Free State of Jones
Historical films have a fine line to walk between being entertaining and being informative. Free State of Jones does a great job entertaining the audience at times but unfortunately gets bogged down by preachy over-emphasis in its message about equality far too often at the expense of the story and entertainment value. Director Gary Ross takes an exciting story about a man standing up against tyranny and squeezes in so many lessons about the same message about equality that the whole film loses its way. It’s too bad because there are great performances and stories that ultimately get lost in this mess.
Newton Knight (Matthew McConaughey) is a medical for the southern army in the civil war until a boy from his home is drafted and promptly killed. Knight decides the boy must be returned to his mother and deserts only to find the tax men are taking people’s entire livelihoods in order to pay for the plantation owner’s war. He soon ends up hiding in the swamp with a group of slaves lead by Moses (Mahershala Ali, House of Cards) and falling for a slave named Rachel (Gugu Mbatha-Raw). Soon they are engaged in a highly entertaining Robin Hood-type tit for tat against the tax men as more deserters and slaves join Knight’s cause.
Although the story sounds great on paper, unfortunately it doesn’t take long for the narrative to get bogged down by awful storytelling. As soon as we meet Rachel, the audience is suddenly taken to 1950s Mississippi for one line of dialogue where Knights descendant is denied marriage for being 1/8 black. All magic from Knight and Rachel’s romance dies there. The “future” storyline continues to interrupt for a line or two throughout the film, ruining almost every scene the two have. There are also actual historical pictures dropped in here and there that are kind of neat, but don’t add much to the story.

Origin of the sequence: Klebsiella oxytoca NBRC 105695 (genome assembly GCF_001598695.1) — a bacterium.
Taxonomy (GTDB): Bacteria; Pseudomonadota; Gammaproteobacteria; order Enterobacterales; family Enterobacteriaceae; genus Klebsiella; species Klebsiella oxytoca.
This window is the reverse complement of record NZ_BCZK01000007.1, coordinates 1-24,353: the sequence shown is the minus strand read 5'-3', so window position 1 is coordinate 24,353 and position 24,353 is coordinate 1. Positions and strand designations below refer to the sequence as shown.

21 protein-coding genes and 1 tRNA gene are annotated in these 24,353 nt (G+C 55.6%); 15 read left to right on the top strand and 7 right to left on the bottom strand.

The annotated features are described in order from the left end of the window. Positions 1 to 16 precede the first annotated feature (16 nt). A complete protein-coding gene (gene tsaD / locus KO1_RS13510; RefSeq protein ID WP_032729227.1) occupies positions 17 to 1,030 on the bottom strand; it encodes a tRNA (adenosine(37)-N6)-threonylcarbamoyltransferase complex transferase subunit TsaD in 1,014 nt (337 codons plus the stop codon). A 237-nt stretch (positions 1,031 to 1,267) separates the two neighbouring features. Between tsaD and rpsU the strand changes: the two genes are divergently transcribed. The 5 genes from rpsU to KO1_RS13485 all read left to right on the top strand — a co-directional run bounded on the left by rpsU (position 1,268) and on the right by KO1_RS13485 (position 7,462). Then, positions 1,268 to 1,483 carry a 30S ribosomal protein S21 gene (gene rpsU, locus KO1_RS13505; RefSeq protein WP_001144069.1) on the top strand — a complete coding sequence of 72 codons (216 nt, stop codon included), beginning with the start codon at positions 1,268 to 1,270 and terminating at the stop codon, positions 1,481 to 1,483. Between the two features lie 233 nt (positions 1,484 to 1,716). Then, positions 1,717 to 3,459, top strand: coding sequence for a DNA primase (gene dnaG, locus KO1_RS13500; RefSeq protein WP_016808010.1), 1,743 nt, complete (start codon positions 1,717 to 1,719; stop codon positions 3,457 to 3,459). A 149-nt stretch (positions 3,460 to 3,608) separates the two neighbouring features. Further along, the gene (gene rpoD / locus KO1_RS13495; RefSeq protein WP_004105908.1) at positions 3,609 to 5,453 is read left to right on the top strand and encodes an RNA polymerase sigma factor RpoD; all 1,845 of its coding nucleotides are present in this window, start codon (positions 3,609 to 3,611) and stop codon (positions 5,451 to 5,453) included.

The actual historical development of the Free State of Jones where Knights forces have liberated three countries and freed people of both races it is barely in the film, same as the battle to overthrow the Confederation and win the counties. Both are done in the blink of an eye and are totally underexplored in service for a storyline about the reconstruction phase after the war, which is nothing but preaching and is, quite frankly, half-an-hour of boredom and repetition. The only thing of importance that happens after the war is the lynching of a key character (a free man running for office!). Although the whole time the events are unfolding, most will want the story to go back and explore the Free State and the battle that led to its creation.
McConaughey and Ali are exceptional in their parts, as is Mbatha-Raw. Ali’s Moses is really the high point as he conveys a lot with his looks and mannerisms throughout. Mbatha-Raw plays her role with true conviction, but it’s really a shame the romance gets sullied by bad storytelling. McConaughey is, of course, great as the moody Knight, but his performance is typecast with lots of the thousand-yard-stares that have made him plenty rich.
It was truly disturbing to watch such a fascinating story be obliterated by clumsy election-year storytelling. It seems Ross doesn’t want “the candidate who must not be named” in office so badly he was willing to sacrifice his movie for redundant and boring preaching about equality, when he already had a great movie about equality before he took a herd of dead horses and beat them over and over and over…and over.
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